Investigating tiger crime: reality vs fiction

Posted on Mar 21, 2011 in Blog | 0 comments

Debbie Martyr of FFI musing on the tangled web of detection  in Kerinci….

It’s an odd fact, that, within about five minutes of guests walking into my house, they will invariably migrate to the book shelves to cast a critical eye over my  ‘library.’  

There are, of course, the core reading matter, a (still) unsigned copy of Ecology of Sumatra by T.Whitten et al, a copy of Riding the Tiger (signed by some of the authors)  which is a bit dog-eared after being attacked by a leopard cat, Mammals of Thailand (Lekagul & McNeely), which has a broken spine after it fell off the book shelf during a spot of tectonic wotsits and Osteology of the Bengal Tiger  (a much more interesting read than you might think.) These latter items are annotated a little. 

Birds of Sumatra, Java and Kalimantan (Mackinnon and Phillips)  on the other hand has been annotated, heavily and on occasion, I regret to say,  obscenely,  by visitors;   the rudest annotations seeming to relate to birds allegedly easy to see, probably because they aren’t. Well, not anymore. 

And then, there are the ‘detective’  thrillers, lots and lots of detective thrillers. Some of these have been annotated, by the librarian. Some show evidence of having been  attacked with sharp implements or thrown at walls with great force. 

These books generally tend to follow a formula, a (shocking) crime occurs and it is reported or discovered (often by a little old lady walking her dog).  Somebody goes off and investigates the crime, there are a few false leads, bits of violence and, depending upon the author and the hero/heroine, some close encounters involving horizontal athletics. Often the hero or heroine has access to a laboratory and sometimes even a doctoral degree in something difficult to spell. They have lots of problems but their cars never break down and they never run out of credit on their cell phone at a critical moment.  Kerinci Seblat law enforcement dealer arrested

Finally, sometime around the second chapter from last, a key discovery is made (often by the heroine with a doctoral degree and/or well equipped lab)  and the baddie is arrested/shot dead/knighted or becomes next President of Libya and the book comes to an end.  

I buy these books because I Iike to imagine that one day investigations and responses to tiger crime or conflict in Sumatra will be like this (not the crime  or stuff between Detective Inspector Sarky and Dr Highiqueue) but the way everything falls into place so terribly neatly in approximately 425 paperback (small) pages. I then throw the book at the nearest large wall because it all sounds so frightfully easy but isn’t. Not here, anyway. 

And I wonder how these super detective types might cope with a report sent to the team by an informant regarding a blue Panther car allegedly seen, yesterday, transporting a tiger skin . 

My own suspicion is that they too would also end up smoking two packs a day like some of my colleagues if they had to cope with local dialects where kemarin might mean ‘yesterday’  but could also mean a couple of months back while biru can mean blue…but could also mean green (hijau)….while hijau could equally well mean blue. Maybe. Then you get to look up  Harimau. Or Macan…….a Harimau is a Tiger….the dictionary then tells you (swallowing audibly if it is on line) that Macan also means Tiger.   

Then you remember that there are definitely six and possibly seven wild felids native to Sumatra,  Sumatran tigers and Sumatran clouded leopards, Golden cats and Marbled cats,  Flat-headed cats and Leopard cats and, yes, you guessed it…these are all called Harimau or Macan.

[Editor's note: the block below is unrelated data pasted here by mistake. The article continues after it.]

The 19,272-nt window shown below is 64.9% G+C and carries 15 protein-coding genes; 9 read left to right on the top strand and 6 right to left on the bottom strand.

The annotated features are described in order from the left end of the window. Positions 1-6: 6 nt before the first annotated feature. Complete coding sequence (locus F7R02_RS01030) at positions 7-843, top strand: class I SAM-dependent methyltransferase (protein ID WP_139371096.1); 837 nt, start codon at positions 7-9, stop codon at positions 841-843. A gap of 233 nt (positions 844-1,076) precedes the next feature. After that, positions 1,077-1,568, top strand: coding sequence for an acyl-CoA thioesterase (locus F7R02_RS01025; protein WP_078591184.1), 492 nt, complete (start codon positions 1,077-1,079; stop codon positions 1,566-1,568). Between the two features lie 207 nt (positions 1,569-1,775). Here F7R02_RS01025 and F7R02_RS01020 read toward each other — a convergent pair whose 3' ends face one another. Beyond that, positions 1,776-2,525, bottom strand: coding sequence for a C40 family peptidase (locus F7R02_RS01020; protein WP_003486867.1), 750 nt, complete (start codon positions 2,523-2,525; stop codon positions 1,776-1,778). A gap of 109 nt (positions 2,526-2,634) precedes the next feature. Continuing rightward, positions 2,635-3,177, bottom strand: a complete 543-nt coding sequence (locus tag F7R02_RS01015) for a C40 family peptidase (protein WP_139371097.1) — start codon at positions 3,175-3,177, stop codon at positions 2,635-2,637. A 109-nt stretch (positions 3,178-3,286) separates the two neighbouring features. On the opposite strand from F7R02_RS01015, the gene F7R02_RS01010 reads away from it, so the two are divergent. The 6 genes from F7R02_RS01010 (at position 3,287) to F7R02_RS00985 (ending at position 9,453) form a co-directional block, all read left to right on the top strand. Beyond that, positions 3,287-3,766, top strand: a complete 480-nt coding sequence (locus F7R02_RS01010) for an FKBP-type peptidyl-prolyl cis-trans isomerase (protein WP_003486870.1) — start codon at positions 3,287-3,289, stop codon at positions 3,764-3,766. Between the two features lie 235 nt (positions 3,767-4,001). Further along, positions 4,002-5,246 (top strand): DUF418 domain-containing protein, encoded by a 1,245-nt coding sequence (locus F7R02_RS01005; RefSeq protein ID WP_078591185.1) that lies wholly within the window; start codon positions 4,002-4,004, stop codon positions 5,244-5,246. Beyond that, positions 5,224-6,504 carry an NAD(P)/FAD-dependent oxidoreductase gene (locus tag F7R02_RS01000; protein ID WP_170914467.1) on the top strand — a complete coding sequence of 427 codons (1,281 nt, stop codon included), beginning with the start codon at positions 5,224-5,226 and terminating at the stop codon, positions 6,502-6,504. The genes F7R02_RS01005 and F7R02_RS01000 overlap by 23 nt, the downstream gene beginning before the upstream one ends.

This can mean that at the point in the book where hero and sidekick are speeding to house where they reckon the bad guy is holed up for final show-down  our team are still trying to ascertain when all this happened (Yesterday? Last month? Last year) and  what kind of tiger it might have been (Big Tiger? Medium Tiger? Little Tiger? Striped Tiger? Spotted Tiger?  Plain tiger (golden cat tiger) Ummmm baby (Tapir) tiger?). Not to mention what was the real colour and make of the damned car that allegedly picked up the Macan (whatever species it was) because we all know there are no green Panthers (or Pink ones for that matter. Not in Sumatra). 

Then an informant whispers the name of the person who might just be the person who drove the car that can’t have been blue even though the informant insists it was green which should mean it was blue but obviously doesn’t and which was allegedly carrying the harimau.…And of course  he says the driver was a Kerincinese. 

This means that the driver’s name could have been his real name – the one he was given by his parents…or it could have been his wife’s name if he was newly married – or it could be the name of his first child. That assumes he has not married twice in two different villages….in which case it could be his second wife’s first name or his first child’s name or even his second child’s name from the second marriage. If he was indeed from Kerinci in Jambi.  Could have been from Kerinci in Riau I suppose. Or assuming  the Panther was actually a Panther and not the new Kijang which can be blue or green. But not pink so that’s something innit. 

And, yet, in the end, the team can and does respond and they do find out the real colour of the car (usually not quite as reported) and the model (again not usually quite as expected) and who the driver was and where he was from and what was in the car and where it came from and where it was going and, sooner or later, not in 415 pages but sooner or later another tiger poacher or wildlife dealer goes ‘Oooops. Rats.  Free bed and breakfast in Hotel Indonesia for two years.’

Hmmm, sounds almost like the plot for a good detective thriller.

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